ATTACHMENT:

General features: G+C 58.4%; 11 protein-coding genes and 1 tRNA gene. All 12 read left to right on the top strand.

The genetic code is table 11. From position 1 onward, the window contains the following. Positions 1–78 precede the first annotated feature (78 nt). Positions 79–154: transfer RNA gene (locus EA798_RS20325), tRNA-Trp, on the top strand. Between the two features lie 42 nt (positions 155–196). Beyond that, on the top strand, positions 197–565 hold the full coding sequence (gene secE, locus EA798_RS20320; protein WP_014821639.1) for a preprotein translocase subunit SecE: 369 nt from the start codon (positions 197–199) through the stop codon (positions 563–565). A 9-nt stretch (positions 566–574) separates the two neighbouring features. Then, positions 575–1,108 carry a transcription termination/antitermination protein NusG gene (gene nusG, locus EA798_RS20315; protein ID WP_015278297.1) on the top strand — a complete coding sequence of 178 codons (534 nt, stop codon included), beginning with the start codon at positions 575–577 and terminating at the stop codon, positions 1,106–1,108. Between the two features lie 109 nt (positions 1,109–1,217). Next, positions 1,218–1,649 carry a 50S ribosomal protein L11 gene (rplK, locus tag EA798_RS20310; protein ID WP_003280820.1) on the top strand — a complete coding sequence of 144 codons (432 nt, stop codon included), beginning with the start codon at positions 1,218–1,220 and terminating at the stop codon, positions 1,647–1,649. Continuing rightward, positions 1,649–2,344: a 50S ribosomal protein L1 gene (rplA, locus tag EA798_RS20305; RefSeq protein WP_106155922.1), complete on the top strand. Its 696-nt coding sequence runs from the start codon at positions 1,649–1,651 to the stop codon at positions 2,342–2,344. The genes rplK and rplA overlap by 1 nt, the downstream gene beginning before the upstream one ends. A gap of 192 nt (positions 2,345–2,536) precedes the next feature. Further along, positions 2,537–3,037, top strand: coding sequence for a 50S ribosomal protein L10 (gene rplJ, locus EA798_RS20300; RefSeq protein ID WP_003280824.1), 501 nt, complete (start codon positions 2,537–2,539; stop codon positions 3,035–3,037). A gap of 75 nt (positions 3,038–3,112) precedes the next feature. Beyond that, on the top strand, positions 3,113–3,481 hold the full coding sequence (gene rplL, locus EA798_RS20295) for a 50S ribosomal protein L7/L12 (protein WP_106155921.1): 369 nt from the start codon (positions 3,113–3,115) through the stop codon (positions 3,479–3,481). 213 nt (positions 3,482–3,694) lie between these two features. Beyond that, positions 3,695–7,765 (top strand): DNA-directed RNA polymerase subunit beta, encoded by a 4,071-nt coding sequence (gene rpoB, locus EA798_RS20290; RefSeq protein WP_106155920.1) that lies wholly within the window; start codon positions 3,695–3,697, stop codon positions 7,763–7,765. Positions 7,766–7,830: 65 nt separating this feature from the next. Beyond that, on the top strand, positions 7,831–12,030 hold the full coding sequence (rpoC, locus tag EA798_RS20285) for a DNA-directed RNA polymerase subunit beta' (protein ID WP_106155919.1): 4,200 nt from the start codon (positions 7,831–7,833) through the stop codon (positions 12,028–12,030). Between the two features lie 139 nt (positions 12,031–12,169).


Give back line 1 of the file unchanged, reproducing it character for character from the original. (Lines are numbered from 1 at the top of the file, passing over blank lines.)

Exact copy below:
General features: G+C 58.4%; 11 protein-coding genes and 1 tRNA gene. All 12 read left to right on the top strand.